Leeds awarded £1.3 million to enhance the impact of social science research

The University has received a funding boost to help ensure its work has even more impact on people’s lives.

The Economic and Social Research Council (ESRC) is today announcing a £27m investment to boost research impact at 26 UK research institutions.

Leeds Social Sciences Institute (LSSI) landed the largest award, with £1.3 million for its Impact Acceleration Account (IAA) to develop flexible, creative and tailored approaches to increase the social and economic impact of its work over the next four years.

The latest funding will help social scientists at Leeds collaborate with businesses, policymakers and other groups, creating new opportunities for research to make a positive contribution to society and the economy.

New initiatives will include:

  • A Rapid Action Fund to help academics to respond quickly to pressing debates and urgent opportunities;
  • Informing public policy by linking academic research with urgent policy issues, through improved relationships with policy makers, regulators, government agencies, parliamentarians, think tanks and campaigning groups – in the UK and around the world;
  • A public engagement fund to promote the public understanding of social science and the impacts of research on cultural life;
  • Social science internships to provide recent social science masters students opportunities to work with external organisations on specific research tasks;
  • More international partnerships with international research partners to help deliver societal impact.

Welcoming the news, Professor Adam Crawford, LSSI Director, said: “This excellent news is a reflection of the research excellence across the social sciences at Leeds that has enhanced relations with stakeholders and is delivering research-informed change across policy areas and professional practice.

“This major new investment and the associated delivery plan offers Leeds the opportunity to build on our solid foundations and foster transformative and sustainable new collaborations, capacity and culture change.”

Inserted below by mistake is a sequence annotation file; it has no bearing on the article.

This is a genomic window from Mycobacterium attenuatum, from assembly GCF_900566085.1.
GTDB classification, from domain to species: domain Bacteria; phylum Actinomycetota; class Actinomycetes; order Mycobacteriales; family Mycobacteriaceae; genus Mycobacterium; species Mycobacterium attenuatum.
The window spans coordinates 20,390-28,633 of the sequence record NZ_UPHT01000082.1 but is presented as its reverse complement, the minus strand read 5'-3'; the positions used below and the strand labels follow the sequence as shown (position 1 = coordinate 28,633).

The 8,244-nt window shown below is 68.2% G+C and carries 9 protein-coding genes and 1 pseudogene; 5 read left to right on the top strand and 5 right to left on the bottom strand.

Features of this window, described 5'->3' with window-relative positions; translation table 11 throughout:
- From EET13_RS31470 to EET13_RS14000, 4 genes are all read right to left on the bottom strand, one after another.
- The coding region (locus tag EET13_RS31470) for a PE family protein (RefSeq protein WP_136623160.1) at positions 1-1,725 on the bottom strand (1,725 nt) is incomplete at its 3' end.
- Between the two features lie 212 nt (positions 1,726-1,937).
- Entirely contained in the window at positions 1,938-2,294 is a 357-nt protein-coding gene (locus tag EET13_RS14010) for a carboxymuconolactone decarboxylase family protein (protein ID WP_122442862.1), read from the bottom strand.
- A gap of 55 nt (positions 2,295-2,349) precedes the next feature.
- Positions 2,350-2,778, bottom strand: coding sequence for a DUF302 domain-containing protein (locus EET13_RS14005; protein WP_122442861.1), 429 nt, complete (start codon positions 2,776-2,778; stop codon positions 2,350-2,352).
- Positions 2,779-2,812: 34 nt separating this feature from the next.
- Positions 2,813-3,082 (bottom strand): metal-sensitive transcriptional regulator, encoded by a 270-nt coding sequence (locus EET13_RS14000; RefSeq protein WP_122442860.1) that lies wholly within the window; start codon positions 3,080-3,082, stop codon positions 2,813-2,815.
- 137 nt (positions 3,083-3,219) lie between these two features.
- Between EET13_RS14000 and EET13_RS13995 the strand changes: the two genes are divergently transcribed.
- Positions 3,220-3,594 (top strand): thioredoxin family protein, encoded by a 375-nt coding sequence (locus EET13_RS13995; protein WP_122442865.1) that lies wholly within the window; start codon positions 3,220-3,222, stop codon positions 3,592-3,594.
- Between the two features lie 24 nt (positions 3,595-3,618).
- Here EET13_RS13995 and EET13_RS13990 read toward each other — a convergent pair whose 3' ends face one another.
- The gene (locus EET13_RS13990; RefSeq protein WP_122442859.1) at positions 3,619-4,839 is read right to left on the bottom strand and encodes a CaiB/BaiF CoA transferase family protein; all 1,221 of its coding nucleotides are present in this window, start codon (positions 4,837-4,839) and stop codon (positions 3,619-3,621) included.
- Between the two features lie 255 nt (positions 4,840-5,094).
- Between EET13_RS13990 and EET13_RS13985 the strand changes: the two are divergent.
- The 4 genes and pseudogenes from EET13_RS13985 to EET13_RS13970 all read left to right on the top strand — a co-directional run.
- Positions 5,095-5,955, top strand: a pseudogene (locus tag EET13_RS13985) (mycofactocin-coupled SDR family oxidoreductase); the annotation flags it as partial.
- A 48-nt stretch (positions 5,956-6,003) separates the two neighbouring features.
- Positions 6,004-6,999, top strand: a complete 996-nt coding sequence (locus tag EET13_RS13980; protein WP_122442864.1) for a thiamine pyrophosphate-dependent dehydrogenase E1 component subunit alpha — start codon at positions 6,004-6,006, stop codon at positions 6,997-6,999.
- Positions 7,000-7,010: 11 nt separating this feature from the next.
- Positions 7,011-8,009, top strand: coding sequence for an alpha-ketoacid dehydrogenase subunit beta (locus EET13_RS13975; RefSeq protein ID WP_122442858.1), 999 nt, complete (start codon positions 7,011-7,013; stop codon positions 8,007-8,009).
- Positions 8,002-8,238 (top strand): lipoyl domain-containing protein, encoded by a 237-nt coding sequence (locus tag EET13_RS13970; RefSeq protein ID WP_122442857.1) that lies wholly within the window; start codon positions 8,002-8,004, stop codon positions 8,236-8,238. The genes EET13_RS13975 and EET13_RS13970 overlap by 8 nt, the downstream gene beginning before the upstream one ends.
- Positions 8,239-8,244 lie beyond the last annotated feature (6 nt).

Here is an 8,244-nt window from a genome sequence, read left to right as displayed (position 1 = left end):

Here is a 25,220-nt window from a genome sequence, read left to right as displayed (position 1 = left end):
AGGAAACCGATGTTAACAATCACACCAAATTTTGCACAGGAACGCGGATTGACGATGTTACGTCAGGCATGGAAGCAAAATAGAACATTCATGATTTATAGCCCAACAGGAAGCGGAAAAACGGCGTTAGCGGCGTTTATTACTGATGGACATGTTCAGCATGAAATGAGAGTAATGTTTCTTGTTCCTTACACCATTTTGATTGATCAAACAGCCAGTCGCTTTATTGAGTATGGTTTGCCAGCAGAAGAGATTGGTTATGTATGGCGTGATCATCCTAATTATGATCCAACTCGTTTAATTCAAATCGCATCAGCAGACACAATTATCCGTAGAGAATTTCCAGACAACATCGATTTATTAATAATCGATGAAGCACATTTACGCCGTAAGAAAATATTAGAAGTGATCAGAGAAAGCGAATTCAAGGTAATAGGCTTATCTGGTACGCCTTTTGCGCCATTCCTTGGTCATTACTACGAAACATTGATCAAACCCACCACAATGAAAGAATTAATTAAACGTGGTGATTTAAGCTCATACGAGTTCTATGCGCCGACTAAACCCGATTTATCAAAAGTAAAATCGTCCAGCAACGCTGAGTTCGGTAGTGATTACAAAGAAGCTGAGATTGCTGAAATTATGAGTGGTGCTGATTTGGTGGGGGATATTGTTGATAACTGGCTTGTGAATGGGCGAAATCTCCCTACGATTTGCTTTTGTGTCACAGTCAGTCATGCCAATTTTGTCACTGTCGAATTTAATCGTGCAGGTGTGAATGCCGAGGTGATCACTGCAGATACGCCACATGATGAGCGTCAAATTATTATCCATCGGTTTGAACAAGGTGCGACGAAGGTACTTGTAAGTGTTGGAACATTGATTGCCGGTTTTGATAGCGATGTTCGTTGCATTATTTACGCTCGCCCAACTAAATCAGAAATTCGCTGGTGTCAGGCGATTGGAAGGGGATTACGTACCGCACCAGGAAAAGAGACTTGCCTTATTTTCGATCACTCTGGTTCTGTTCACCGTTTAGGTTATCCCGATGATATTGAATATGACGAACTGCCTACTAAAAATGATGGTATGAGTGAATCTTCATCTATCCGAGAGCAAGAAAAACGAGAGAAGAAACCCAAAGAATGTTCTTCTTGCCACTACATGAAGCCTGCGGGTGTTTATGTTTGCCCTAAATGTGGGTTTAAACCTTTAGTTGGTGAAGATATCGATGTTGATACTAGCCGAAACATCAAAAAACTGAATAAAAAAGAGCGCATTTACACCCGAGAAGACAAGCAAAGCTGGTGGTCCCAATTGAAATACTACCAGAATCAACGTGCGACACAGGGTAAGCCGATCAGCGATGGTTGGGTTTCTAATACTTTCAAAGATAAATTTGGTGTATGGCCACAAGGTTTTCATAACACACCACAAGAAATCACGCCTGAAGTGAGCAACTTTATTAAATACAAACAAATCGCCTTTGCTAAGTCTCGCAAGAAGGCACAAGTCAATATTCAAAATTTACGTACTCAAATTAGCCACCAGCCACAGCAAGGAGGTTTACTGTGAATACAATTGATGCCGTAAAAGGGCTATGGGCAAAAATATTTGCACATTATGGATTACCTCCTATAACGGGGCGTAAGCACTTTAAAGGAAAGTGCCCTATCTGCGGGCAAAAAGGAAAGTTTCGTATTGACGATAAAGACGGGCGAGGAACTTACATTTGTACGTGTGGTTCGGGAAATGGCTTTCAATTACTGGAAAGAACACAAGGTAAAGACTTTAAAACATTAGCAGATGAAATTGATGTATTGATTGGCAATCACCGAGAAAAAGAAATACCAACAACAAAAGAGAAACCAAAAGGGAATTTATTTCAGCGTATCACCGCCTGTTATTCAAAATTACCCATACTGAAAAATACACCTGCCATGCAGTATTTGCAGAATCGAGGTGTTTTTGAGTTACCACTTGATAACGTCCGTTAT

Professor Jeremy Higham, Dean of Leeds’ Faculty of Social Sciences, said the latest round of funding would enable LSSI to build on achievements made by the Impact Acceleration Account launched in 2015 and funded by the University of Leeds, benchmarked by the ESRC.

He said: “This new ESRC award is testimony to our pioneering impact-related research work and will enable us to do much more in the future and to experiment with new delivery mechanisms, with particular emphasis on interdisciplinarity, policy engagement and enhancing strategic international relations.”

To date, the Leeds IAA has successfully allocated more than £383,000 of funding for 36 projects.

Examples of successful projects include:

  • Social scientists working with creative arts partners to help refugees and other migrants develop communication and a sense of belonging through performance;
  • Assessing the effects on mental health among those threatened by homelessness or displacement;
  • Keeping Ugandan girls in school and safe from exploitation;
  • Assessing how technology can be used to drive improvements in policing;
  • Assessing the House of Commons e-petitions system as a means of public engagement with Parliament.

The Impact Acceleration Accounts are awards made to research organisations – mainly universities – to speed up the impact of research. They choose how to invest their funding based on individual needs and strategies, responding flexibly and creatively to opportunities for social scientists and potential research users to collaborate and share knowledge.

ESRC IAAs create opportunities for the social sciences to work with other disciplines and proactively engage across their institution to build networks and unlock further funding to sustain partnerships and increase impact even further.

Professor Jennifer Rubin, Executive Chair of ESRC said: “This next generation of IAA funding will enable research organisations to build the capacity, capability and opportunity for social scientists to play their part in ensuring the UK’s world leading research is brought to bear on the pressing social and economic challenges and opportunities we face.”

Further information

  • For full details of the latest round of IAA grants, visit www.esrc.ukri.org
  • The Economic and Social Research Council (ESRC) is part of UK Research and Innovation, a non-departmental public body funded by a grant-in-aid from the UK government. For more information visit www.ukri.org.
  • The ESRC is the UK’s largest funder of research on the social and economic questions facing us today. It supports the development and training of the UK’s future social scientists and also funds major studies that provide the infrastructure for research. ESRC-funded research informs policymakers and practitioners and helps make businesses, voluntary bodies and other organisations more effective.